Faculty Christy Georg
Christy Georg, a Visiting Assistant Professor in MECA’s Sculpture Program, is driven by her imaginative curiosity, which is reflected in both her life and in her art. She has worked as a deckhand aboard sailing schooners, thru-hiked the 2,650-mile Pacific Crest Trail and the 500-mile Colorado Trail, and cruised the Arctic. Endurance, achievement, and a Sisyphean attempt to capture the present moment remain underlying themes in her endeavors.
“My primary challenge is to teach students the importance of investigation—to become disciplined and independent critical thinkers with the confidence to express themselves in a meaningful manner and with the skillsets to achieve it,” she says.
Recently, she has been focusing on realizing her long-term project Great Guns, an unusual, immersive installation, begun during her residency at Kohler Arts, which called it “one of the most ambitious projects attempted in our 43-year history.” The goal is to construct a large ship-like installation featuring two huge, ghostly white naval cannons, using mirrors to reflect them in an infinite gun-deck that will viscerally illustrate the scene of dexterity between men and machine in close quarters.
Her next step is to build the large architectural space needed to hold the 54 created parts together. Christy has looked to the USS Constitution, a wooden-hulled, three-masted heavy frigate of the United States Navy, named by President George Washington, as an inspiration in recreating the structure of a fighting ship. “The USS Constitution was the most famous of the first Six Frigates in America’s Navy, which revolutionized naval warfare by creating a new ‘class’ of fighting ship, which proved successful in maintaining this new country’s independence,” she says. “Imagine entering an environment — the gundeck of a war ship at the apex of the ‘Age of Sail.’ It has low ceilings and structural beams you must duck under, cannon line both sides, dominating the small space. Naval cannons, known as ‘great guns,’ are huge, 10-foot long, violently bucking, scalding-hot war machines, operated under a team of choreographed men, with the threat of fire, guns breaking loose or falling over, and of being shot or hit with giant splinters from explosions.”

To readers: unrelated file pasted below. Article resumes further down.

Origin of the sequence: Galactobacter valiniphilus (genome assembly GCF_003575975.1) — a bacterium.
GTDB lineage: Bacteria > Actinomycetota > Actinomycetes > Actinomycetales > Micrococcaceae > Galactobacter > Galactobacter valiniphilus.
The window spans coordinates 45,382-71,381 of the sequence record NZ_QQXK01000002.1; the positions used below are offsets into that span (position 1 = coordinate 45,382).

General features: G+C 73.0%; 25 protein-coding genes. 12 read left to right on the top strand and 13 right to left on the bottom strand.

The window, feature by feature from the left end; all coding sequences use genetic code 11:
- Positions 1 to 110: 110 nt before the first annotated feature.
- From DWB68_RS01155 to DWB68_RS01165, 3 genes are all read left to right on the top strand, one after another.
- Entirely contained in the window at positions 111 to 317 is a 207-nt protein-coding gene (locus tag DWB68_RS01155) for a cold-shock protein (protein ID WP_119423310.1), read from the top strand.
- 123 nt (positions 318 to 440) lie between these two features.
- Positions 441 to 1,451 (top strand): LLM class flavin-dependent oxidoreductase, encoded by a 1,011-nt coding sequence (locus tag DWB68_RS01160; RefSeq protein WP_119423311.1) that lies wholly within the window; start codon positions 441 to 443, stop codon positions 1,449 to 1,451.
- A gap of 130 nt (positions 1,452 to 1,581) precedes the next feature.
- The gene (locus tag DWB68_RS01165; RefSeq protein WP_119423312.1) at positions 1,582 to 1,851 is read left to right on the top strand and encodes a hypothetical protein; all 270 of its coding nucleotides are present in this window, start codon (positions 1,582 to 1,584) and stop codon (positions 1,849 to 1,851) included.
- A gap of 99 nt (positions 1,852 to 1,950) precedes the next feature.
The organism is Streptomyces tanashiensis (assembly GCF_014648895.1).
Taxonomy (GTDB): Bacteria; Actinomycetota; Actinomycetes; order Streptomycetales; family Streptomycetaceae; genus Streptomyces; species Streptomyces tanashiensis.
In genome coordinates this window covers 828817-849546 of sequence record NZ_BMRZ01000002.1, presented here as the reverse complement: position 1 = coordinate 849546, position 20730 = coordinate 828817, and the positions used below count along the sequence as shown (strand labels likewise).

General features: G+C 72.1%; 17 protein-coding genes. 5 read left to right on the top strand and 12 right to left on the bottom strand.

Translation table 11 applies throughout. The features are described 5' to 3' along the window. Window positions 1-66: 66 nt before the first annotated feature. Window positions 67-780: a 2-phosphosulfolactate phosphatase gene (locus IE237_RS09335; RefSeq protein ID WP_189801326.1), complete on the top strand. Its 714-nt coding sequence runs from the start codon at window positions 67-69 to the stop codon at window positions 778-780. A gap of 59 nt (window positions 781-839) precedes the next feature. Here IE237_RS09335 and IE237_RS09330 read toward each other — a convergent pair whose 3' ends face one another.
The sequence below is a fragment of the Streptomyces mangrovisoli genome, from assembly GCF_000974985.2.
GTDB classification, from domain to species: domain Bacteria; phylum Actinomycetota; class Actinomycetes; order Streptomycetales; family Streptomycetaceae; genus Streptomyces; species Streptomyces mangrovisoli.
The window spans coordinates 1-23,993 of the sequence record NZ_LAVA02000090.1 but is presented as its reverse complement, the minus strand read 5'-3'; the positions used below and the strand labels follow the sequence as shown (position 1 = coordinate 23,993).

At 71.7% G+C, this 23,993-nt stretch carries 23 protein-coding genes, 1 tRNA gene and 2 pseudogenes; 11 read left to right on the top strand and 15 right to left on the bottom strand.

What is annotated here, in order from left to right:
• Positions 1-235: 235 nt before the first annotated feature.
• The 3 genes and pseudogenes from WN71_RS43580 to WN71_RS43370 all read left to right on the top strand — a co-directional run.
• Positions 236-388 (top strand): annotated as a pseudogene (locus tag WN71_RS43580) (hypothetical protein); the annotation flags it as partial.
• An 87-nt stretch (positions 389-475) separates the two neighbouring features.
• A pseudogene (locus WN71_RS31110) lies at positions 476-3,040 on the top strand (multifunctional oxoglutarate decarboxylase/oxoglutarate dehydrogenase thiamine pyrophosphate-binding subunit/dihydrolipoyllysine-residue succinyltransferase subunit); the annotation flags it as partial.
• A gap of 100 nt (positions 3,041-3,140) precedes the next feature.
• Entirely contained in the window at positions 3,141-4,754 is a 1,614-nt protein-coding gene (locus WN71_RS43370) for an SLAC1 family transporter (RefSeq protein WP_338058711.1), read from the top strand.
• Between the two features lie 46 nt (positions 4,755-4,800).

Part of Georg’s artistic philosophy is to face logistical challenges head-on and in stride, knowing perseverance and endurance will help her to achieve her ambitious goals. “Danger (existentially of death, as well as physical pain) implicit in experiencing the scene is palpable — a powerful, full-body realization. In my rendering, I acknowledge its past-tense delicately and with reverence — all in ghostly white, with the stillness and silence of vacancy. The viewer is beheld in a ghostly white gun deck battery of infinite length, disappearing into both horizons, a curious and powerful experience!”
Banner Credit: Photo Courtesy: John Michael Kohler Art Center, 2016
Christy Georg earned her BFA at Kansas City Art Institute and her MFA at Massachusetts College of Art. She has participated in numerous residencies, including The MacDowell Colony, the Roswell Artist-in-Residency Program, the Fine Arts Work Center, Kohler Arts Center’s Arts/Industry Program and The Arctic Circle artist and scientist residency program. She has received recognition for her sculptural work from the Massachusetts Cultural Council, the University of Rhode Island, the Mellon Foundation, and the Leighton International Artists Exchange Program.
Her solo exhibitions include the Contemporary Artists Center in North Adams, the Roswell Museum, Gettysburg College, University of Massachusetts at Lowell, the Trustman Gallery at Simmons College in Boston, and the Khyber Institute of Contemporary Art in Halifax. Recently, her retrospective exhibit “20 Years” was hosted by the Gardiner Gallery at Oklahoma State University and most recently her retrospective “20 Years” at the Gardiner Gallery at Oklahoma State University and in the “Alcoves” series at the New Mexico Museum of Art in Santa Fe.